Neurodiversity: How to unleash the power of a cognitively diverse workforce
Nowadays, companies value the diversity of age, race, gender and culture in the workplace.
Having a wealth of experiences from different people brings about a wide range of ideas and experiences that can increase a company’s success in the long run.
In fact, diversity in terms of age, race, gender, and sexual orientation can directly boost a company’s productivity, as different workers have different skills, areas of work, and abilities they enjoy.
An article published in the Harvard Business Review, however, challenges this notion.
The missing piece of the puzzle
Alison Reynolds and David Lewis explained in their article that they reviewed the performance of a diverse set of people in terms of age, gender, and ethnicity over the last 12 years.
Reynolds and Lewis reviewed an average group size of 16 that consisted of senior executives, general managers, MBA students, teachers, scientists, and teenagers. They found that some groups fared exceptionally well while others fared quite badly, irrespective of age, gender, and ethnicity.
“If not diversity, what accounted for such variability in performance?” asked Reynolds and Lewis.
Because they wanted to determine what caused groups to perform well and badly, they began to look beyond the usual criteria for diversity. In the end, they discovered that cognitive diversity, also known as neurodiversity, might be at play.
Read more: Where no one feels excluded
What is cognitive diversity?
Cognitive diversity or neurodiversity is defined as differences in information processing styles or perspectives. Factors such as age, race, gender, or sexual orientation do not predict it.
It involves the way individuals think about and engage with new, complex, and uncertain situations. Unfortunately, cognitive diversity is less visible than the typical markers of diversity. It is also affected by cultural factors, particularly the functional bias, which happens when recruiters only hire people that reflect their own image.
According to Marcelle Ciampi, an international neurodiversity expert, a person may be considered neurodivergent when he or she has been diagnosed with a difference in neurological functioning, and conveys outlying skills and attributes.
Although neurodiversity encompasses all brains, employers are encouraged to create an inclusive and supportive environment for people with specific neurodivergent conditions such as autism, dyslexia, and attention deficit hyperactivity disorder (ADHD). Doing so empowers individuals in being more agile, innovative, and creative.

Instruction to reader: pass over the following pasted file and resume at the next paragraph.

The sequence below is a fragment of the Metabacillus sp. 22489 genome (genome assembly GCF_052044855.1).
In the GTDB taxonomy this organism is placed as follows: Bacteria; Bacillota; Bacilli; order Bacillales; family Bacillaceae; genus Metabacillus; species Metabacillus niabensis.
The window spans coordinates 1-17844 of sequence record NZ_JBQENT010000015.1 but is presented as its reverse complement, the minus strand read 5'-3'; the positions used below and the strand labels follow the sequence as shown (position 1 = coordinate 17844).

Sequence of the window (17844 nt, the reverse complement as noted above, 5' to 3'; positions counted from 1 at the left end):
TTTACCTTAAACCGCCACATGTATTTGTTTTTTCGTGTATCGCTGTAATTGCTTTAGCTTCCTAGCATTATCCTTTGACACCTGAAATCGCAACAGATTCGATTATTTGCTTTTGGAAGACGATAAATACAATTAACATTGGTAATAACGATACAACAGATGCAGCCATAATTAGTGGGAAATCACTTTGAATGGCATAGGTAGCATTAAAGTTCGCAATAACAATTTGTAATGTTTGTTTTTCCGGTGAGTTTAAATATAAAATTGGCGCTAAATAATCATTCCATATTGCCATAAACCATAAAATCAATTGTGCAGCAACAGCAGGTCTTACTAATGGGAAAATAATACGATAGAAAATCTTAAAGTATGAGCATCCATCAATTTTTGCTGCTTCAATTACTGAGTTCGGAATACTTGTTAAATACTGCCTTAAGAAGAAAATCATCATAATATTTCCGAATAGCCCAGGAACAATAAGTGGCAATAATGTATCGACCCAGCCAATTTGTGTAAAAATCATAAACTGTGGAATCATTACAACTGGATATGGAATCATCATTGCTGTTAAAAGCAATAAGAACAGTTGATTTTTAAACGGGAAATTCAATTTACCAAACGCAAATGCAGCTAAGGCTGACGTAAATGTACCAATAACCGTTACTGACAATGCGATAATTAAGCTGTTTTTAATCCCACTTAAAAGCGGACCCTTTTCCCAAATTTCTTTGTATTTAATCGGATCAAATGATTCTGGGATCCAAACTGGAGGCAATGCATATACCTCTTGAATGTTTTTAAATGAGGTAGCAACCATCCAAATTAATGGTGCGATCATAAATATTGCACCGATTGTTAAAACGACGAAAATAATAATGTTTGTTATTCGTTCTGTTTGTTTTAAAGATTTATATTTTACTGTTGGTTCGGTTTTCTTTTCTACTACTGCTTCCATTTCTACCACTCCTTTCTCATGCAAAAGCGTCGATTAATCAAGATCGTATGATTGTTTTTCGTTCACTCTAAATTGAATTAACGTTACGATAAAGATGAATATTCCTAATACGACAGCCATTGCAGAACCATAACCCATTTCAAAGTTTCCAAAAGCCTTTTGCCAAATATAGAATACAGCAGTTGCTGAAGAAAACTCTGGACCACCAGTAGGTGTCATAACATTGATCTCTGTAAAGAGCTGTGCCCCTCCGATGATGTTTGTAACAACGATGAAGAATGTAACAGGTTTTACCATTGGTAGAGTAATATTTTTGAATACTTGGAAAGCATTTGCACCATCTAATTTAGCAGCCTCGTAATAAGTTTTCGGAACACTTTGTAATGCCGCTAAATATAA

Read more: Employing and retaining talent who are on the autism spectrum
How to unleash the power of neurodiversity in the workplace
Reynolds and Lewis’ review proved that teams could solve problems better when they’re more cognitively diverse. When employees are not struggling to fit the confines of a neurotypical workplace, they are free to think, create, and work in ways that works best for them.
There is no single definition of what a “normal” brain looks like. When companies expand how they design workplaces that are suited for neurodiversity, they can provide a creative sandbox for employees.
How can you empower and unleash the potential of neurodivergent employees? Below are the steps:
Ask for feedback. Start by asking your employees their duties and responsibilities at work. It’s highly likely that a huge percentage of your employees are neurodivergent because most people in your company will think differently from each other. They don’t have to reveal medical conditions in their feedback, but you can ask them which parts of the work experience could be made more accessible or inclusive.
Provide flexibility. Your entire workforce will benefit from a flexible work-from-home or hybrid setup, but even more so for neurodivergent employees. They can set their own routines and schedules, and work from anywhere they like.
Educate your employees. Offer chances for managers and contributors to learn about neurodiversity and how to accommodate neurodivergent people. Hiring managers can understand neurodiversity better and they can adjust to their interview styles to suit the candidate’s skills.
Create resources for neurodivergent employees. Ensure that resources are available for neurodivergent employees. Establish formalized programs to empower your inclusive workplace. Adjustments such as distraction-free workspaces for people with ADHD and autism are necessary. Lastly, provide noise-cancelling headphones to avoid sensory overload.
Identifying neurodiversity in the workplace can greatly influence creativity and innovation in your company. Educate your team about neurodiversity and make sure that resources are available for neurodivergent employees.